First get the right team on board, then tackle strategy

There are four primary decisions that every company must get right if it is going to successfully scale up – people, strategy, execution and cash.

Without question, getting the right people (team) trumps any other decision by the company. In other words, first get the “who” then do the “what.”

A team is simply a group of people who believe in a common set of principles (core values) and are committed to a common purpose (core purpose).

Lou Stallman’s children’s song, “Wheels on the Bus Go Round and Round,” describes a bus traveling through town, with everything and everyone in unison. It all works.

This is what we are looking for in businesses. Get the right people on the bus and get them in the right seat (their strengths) so they can help make it the best ride possible.

Oh, and get the wrong people off the bus, because they will mess up the rhythm and the wheels won’t go “round and round.” It will feel like you have a flat or lost a wheel.

It intuitively sounds pretty basic, yet many companies struggle with this. And when the wrong people are allowed to stay on the bus, a toxic culture emerges.

As it’s been said many times, culture eats strategy’s lunch everyday.


Wrong people fall into two categories: lack of competency and nonalignment to your core values.

Let’s start with incompetency. These folks simply do not have the necessary skills to be successful in their position.

Whether they plateaued in their existing position or could not grow into a new position, you have three options:

< Coach them to improve to a level where they can be successful in their existing role.

< Move them to another seat – the right seat – where they do have the right competencies to contribute.

< Have a heart-to-heart and “free up their future” so they can find success elsewhere.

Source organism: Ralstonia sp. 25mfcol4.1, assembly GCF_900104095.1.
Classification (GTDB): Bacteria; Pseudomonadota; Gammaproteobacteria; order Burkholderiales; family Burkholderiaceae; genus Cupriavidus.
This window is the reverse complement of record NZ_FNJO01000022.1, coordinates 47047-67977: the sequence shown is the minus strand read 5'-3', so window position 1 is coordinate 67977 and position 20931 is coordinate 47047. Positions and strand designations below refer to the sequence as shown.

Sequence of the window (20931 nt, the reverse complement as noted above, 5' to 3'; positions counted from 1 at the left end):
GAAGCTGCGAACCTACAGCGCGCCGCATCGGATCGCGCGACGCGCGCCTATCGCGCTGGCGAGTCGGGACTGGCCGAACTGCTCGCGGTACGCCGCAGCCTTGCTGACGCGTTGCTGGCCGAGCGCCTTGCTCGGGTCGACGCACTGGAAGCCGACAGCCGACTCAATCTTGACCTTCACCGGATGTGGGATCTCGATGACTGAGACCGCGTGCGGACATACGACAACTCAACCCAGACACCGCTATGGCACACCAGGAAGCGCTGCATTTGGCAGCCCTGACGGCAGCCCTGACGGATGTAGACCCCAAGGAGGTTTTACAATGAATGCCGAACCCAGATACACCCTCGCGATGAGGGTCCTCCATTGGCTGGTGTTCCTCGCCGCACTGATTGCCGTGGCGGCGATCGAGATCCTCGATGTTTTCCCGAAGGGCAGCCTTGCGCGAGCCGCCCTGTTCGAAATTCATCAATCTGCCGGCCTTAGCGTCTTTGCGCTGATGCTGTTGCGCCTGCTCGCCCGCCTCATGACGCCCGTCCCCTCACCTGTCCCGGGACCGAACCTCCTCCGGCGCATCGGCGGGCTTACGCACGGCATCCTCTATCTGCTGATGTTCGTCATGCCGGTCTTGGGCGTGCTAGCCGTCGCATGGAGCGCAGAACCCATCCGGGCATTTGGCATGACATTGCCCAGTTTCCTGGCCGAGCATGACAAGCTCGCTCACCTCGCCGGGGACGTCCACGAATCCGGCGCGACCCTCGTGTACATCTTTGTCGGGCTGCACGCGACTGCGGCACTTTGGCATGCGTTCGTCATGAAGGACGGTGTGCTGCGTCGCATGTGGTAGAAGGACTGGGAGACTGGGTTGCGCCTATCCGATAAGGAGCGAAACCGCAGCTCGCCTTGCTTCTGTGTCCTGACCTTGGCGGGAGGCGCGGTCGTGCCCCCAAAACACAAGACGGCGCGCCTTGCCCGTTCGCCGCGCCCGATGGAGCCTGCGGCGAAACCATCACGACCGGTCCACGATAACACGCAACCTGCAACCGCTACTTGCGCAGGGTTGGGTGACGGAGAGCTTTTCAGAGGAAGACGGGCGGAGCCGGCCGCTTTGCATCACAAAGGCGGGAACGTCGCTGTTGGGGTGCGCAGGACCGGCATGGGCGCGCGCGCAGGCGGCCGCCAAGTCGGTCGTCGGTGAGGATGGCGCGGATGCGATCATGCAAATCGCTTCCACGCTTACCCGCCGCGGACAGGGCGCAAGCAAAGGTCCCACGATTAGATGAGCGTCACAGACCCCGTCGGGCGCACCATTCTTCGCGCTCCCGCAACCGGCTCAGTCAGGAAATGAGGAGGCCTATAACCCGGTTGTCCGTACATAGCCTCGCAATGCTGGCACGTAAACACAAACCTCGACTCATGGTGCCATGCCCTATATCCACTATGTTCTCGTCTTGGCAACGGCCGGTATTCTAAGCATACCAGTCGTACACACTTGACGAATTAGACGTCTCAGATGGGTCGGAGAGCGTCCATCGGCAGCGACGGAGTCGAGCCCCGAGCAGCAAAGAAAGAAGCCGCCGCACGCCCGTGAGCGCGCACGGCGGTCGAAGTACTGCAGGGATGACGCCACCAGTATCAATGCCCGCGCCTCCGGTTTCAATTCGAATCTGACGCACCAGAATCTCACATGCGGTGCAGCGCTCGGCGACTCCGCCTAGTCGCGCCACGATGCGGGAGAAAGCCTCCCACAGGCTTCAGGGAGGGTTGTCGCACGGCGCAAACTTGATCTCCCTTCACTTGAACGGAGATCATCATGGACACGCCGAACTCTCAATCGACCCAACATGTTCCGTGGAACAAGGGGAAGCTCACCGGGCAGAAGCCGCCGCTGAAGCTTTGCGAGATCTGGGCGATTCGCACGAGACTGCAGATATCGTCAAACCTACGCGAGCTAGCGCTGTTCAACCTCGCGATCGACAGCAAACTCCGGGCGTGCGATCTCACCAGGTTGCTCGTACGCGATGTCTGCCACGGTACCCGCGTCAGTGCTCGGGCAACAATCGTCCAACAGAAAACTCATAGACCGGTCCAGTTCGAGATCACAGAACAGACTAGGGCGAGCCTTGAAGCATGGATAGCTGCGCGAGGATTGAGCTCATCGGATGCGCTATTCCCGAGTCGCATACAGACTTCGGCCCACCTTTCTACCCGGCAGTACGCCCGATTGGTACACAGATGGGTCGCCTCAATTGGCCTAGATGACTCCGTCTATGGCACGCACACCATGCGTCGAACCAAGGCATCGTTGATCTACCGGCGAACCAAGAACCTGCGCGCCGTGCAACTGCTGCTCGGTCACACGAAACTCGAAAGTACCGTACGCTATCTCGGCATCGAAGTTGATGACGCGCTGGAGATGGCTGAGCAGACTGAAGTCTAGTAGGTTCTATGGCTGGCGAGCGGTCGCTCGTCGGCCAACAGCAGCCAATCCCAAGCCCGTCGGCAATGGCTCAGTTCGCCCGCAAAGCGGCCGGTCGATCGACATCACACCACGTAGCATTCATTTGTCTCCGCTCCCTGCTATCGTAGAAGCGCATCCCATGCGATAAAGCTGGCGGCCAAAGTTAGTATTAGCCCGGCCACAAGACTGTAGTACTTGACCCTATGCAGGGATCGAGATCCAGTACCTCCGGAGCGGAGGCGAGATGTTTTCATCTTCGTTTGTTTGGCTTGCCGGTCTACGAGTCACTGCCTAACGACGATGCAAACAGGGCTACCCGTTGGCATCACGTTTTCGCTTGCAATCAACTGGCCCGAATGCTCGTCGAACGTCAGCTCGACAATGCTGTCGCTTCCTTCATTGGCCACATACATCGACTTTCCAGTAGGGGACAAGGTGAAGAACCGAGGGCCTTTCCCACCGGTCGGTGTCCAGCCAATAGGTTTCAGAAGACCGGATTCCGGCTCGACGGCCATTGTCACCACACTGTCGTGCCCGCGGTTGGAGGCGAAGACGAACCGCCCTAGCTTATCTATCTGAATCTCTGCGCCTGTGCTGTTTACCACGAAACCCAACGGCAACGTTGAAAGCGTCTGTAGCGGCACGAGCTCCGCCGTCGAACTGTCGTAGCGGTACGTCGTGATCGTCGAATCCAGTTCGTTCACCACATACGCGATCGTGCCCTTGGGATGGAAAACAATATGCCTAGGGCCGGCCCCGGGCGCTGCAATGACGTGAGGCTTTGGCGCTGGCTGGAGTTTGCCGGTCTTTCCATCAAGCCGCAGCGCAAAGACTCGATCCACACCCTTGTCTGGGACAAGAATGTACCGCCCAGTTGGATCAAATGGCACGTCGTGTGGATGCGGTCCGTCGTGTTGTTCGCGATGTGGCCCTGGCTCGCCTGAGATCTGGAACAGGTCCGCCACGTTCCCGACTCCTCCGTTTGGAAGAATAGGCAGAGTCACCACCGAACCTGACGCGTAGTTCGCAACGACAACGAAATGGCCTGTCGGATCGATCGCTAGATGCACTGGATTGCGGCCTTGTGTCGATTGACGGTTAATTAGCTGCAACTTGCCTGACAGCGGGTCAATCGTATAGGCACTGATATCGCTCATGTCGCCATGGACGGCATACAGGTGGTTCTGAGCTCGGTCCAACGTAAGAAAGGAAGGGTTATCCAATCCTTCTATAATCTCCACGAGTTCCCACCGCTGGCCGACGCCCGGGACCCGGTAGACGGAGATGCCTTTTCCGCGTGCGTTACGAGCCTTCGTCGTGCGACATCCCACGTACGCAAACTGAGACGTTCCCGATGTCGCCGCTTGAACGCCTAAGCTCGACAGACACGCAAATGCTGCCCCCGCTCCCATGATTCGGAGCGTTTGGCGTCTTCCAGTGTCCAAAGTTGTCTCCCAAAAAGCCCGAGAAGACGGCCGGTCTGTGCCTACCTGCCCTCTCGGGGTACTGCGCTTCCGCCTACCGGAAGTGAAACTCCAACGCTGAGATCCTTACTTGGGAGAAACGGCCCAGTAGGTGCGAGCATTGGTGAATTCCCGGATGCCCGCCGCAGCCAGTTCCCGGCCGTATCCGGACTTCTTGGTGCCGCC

Don’t let incompetency slow the bus. It’s that simple.


The second type of wrong person involves nonalignment – an employee who does not share or project the company’s core values. This is by far the more dangerous of the two categories.

Core values are the handful of rules you have as a company that describe the guiding principles, behaviors and conduct with each other and the outside world. They are not right or wrong, they’re just yours. If want to play on the team, this is how we play. Don’t like them, no problem – don’t come to work here.

Core values don’t change. They are a little bit like corporate DNA. When the people on the bus are behaving contrary to core values, unhealthy conflict within the team starts to bubble up.

Bad culture equals poor results, and most A-players will bolt. They just won’t tolerate the nonsense.


Where do business owners go wrong with people and alignment?

One place is hiring. Uncovering whether the applicant aligns to your core values or not is absolutely the most important piece of hiring.

You can teach skills and processes. But it is extremely difficult to teach or change someone’s values.

That’s why it so important to get this right from the start to avoid a lot of headaches.


The other situation is more challenging because it often involves a high performer. Owners trade long-standing core values for short-term results.

Many smart business owners turn a blind eye to poor behavior and actions because the person is a top producer, has been with the company from day one or – the stickiest of situations – is a family member. The longer the issue is ignored, the more this person becomes a cancer, creating fear, anger and frustration.

Leaders need to step in. Otherwise, you might as well sit back and watch these folks tear apart your company.

(There are no exceptions to this – it’s one of the few absolutes in management.)


A-players want to play with other A-players. They won’t tolerate poor performers for long.

They will just leave. You need A-players on your team to win.

Get the right people – people who share your core values.

Get them in the right seats – let the “rock stars” shine in their positions.


And invest in your people.

Chief financial officer to the CEO: “What if we invest in our people and they leave us?”

CEO’s response: “What if we don’t invest in them, and they stay?”

You have just set up the company for a smoother ride to success.

Tom Garrity is managing partner of Compass Point Consulting LLC in Hanover Township, Northampton County. He can be reached at 610-336-0514 or

< Compass Point and Legacy Planning will present a “Private Equity and Exit Planning” workshop from 11:30 a.m.-1 p.m. on Sept. 19 at Lehigh Country Club. For information or to register, visit

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